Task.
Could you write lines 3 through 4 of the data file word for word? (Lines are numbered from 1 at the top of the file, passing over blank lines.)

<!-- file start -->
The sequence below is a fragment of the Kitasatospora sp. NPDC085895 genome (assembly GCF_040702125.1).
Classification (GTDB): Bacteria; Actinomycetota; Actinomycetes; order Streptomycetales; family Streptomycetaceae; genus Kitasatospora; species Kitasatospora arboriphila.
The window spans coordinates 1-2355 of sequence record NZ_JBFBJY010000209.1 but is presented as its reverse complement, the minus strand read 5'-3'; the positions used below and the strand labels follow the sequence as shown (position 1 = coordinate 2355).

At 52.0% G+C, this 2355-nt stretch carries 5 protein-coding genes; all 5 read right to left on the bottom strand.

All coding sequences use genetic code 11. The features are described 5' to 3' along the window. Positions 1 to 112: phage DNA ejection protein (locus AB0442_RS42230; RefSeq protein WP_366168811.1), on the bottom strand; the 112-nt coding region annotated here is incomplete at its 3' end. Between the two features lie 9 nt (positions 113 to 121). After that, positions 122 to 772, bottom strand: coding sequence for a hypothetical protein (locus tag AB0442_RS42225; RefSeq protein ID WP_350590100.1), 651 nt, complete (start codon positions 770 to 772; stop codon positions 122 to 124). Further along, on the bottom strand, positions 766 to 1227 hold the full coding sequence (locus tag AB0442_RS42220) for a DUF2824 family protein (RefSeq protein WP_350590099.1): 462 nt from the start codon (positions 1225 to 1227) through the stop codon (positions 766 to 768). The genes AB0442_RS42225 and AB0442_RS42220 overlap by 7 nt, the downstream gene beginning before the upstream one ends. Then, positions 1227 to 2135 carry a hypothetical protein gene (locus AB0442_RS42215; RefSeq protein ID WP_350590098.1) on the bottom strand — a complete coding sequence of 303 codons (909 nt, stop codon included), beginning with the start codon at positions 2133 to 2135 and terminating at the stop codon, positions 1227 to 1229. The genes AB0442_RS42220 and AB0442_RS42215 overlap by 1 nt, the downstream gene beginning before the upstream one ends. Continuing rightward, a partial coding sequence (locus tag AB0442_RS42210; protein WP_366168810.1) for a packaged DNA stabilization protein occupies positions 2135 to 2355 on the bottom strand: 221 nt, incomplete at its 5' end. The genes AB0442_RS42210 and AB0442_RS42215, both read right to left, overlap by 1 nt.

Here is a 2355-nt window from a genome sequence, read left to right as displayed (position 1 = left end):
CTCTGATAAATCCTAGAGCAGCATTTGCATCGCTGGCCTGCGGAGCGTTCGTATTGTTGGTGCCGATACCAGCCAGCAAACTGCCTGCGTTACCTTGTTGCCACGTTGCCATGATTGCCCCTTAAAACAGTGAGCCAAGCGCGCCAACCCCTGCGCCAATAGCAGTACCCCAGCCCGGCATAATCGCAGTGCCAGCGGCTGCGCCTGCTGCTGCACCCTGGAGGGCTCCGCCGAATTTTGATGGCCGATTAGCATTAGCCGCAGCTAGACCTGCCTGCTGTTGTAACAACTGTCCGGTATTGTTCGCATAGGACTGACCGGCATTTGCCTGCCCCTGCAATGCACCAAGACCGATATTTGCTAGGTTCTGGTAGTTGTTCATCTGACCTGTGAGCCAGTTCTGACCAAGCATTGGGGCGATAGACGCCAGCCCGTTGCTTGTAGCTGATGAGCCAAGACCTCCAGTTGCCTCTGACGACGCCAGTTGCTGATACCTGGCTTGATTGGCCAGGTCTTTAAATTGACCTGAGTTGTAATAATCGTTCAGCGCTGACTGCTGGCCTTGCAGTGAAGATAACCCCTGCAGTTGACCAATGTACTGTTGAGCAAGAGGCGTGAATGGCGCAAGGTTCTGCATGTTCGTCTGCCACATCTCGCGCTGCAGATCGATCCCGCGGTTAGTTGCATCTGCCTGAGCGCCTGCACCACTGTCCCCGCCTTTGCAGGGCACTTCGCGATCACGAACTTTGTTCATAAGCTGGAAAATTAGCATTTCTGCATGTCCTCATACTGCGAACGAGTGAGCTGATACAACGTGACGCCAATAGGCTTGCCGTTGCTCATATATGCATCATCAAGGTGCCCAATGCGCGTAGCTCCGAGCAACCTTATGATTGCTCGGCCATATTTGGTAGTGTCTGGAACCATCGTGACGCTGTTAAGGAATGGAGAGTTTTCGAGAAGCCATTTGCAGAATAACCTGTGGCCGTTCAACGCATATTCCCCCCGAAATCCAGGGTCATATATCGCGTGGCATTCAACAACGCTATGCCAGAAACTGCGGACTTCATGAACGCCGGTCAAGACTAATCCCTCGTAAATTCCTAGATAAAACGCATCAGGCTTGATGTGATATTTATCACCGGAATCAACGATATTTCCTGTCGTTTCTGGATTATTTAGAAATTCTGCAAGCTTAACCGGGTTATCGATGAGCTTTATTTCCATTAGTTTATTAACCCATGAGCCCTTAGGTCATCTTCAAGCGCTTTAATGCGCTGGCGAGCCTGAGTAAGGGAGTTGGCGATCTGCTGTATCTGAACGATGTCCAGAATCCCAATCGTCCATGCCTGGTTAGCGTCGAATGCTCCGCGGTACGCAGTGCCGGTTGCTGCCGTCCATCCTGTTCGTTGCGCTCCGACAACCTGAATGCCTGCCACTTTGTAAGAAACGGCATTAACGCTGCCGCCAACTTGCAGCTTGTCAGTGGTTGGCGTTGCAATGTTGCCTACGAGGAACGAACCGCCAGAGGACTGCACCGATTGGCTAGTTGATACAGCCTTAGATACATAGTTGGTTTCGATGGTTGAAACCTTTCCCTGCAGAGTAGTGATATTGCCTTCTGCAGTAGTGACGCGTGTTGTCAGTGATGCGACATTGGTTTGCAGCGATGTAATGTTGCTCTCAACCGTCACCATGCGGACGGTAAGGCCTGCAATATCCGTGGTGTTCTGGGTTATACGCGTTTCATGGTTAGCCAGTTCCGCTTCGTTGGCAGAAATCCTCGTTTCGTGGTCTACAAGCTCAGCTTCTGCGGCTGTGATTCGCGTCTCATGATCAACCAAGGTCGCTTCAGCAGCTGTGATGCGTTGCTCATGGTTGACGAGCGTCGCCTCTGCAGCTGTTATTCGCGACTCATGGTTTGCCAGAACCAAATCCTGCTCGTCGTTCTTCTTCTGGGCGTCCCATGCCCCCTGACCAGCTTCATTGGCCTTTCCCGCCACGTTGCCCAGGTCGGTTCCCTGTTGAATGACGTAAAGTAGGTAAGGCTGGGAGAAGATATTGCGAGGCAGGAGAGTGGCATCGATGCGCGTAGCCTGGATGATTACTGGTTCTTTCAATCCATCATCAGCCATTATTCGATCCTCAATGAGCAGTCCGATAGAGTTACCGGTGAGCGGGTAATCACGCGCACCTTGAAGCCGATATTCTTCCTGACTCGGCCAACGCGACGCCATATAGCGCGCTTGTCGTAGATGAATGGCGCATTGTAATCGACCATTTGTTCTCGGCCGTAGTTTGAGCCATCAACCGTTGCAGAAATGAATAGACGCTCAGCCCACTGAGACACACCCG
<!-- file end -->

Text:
The window spans coordinates 1-2355 of sequence record NZ_JBFBJY010000209.1 but is presented as its reverse complement, the minus strand read 5'-3'; the positions used below and the strand labels follow the sequence as shown (position 1 = coordinate 2355).

At 52.0% G+C, this 2355-nt stretch carries 5 protein-coding genes; all 5 read right to left on the bottom strand.